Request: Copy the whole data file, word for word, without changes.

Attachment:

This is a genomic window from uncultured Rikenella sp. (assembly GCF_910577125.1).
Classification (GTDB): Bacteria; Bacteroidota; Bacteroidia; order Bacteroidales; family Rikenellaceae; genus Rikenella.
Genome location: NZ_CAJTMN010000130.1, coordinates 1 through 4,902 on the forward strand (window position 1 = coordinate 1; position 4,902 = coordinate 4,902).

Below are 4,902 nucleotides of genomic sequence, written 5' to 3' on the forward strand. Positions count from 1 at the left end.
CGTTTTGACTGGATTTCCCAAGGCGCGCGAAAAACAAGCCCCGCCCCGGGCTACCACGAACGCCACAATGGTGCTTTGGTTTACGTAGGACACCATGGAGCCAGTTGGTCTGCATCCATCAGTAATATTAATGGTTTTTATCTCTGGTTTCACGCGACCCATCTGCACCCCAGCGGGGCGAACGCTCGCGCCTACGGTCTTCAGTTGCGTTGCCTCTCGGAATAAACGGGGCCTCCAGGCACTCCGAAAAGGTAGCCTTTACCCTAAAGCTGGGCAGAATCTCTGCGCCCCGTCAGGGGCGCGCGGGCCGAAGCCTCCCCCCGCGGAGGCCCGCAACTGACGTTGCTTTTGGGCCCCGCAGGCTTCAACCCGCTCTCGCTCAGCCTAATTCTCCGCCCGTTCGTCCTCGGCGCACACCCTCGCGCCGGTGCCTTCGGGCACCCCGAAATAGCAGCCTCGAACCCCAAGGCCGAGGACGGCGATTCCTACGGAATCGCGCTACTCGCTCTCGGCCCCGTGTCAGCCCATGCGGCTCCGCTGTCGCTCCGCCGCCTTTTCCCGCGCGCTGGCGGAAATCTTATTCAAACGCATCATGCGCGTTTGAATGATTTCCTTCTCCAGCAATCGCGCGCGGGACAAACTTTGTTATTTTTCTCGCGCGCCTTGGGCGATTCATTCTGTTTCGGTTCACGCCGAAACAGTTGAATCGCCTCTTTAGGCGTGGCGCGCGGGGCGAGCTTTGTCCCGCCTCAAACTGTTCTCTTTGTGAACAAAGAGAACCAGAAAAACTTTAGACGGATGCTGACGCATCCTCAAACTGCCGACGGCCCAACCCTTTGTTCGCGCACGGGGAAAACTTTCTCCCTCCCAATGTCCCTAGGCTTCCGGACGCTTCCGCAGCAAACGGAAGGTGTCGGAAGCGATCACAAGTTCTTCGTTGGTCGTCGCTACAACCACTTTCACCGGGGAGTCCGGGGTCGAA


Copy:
This is a genomic window from uncultured Rikenella sp. (assembly GCF_910577125.1).
Classification (GTDB): Bacteria; Bacteroidota; Bacteroidia; order Bacteroidales; family Rikenellaceae; genus Rikenella.
Genome location: NZ_CAJTMN010000130.1, coordinates 1 through 4,902 on the forward strand (window position 1 = coordinate 1; position 4,902 = coordinate 4,902).

Below are 4,902 nucleotides of genomic sequence, written 5' to 3' on the forward strand. Positions count from 1 at the left end.
CGTTTTGACTGGATTTCCCAAGGCGCGCGAAAAACAAGCCCCGCCCCGGGCTACCACGAACGCCACAATGGTGCTTTGGTTTACGTAGGACACCATGGAGCCAGTTGGTCTGCATCCATCAGTAATATTAATGGTTTTTATCTCTGGTTTCACGCGACCCATCTGCACCCCAGCGGGGCGAACGCTCGCGCCTACGGTCTTCAGTTGCGTTGCCTCTCGGAATAAACGGGGCCTCCAGGCACTCCGAAAAGGTAGCCTTTACCCTAAAGCTGGGCAGAATCTCTGCGCCCCGTCAGGGGCGCGCGGGCCGAAGCCTCCCCCCGCGGAGGCCCGCAACTGACGTTGCTTTTGGGCCCCGCAGGCTTCAACCCGCTCTCGCTCAGCCTAATTCTCCGCCCGTTCGTCCTCGGCGCACACCCTCGCGCCGGTGCCTTCGGGCACCCCGAAATAGCAGCCTCGAACCCCAAGGCCGAGGACGGCGATTCCTACGGAATCGCGCTACTCGCTCTCGGCCCCGTGTCAGCCCATGCGGCTCCGCTGTCGCTCCGCCGCCTTTTCCCGCGCGCTGGCGGAAATCTTATTCAAACGCATCATGCGCGTTTGAATGATTTCCTTCTCCAGCAATCGCGCGCGGGACAAACTTTGTTATTTTTCTCGCGCGCCTTGGGCGATTCATTCTGTTTCGGTTCACGCCGAAACAGTTGAATCGCCTCTTTAGGCGTGGCGCGCGGGGCGAGCTTTGTCCCGCCTCAAACTGTTCTCTTTGTGAACAAAGAGAACCAGAAAAACTTTAGACGGATGCTGACGCATCCTCAAACTGCCGACGGCCCAACCCTTTGTTCGCGCACGGGGAAAACTTTCTCCCTCCCAATGTCCCTAGGCTTCCGGACGCTTCCGCAGCAAACGGAAGGTGTCGGAAGCGATCACAAGTTCTTCGTTGGTCGTCGCTACAACCACTTTCACCGGGGAGTCCGGGGTCGAA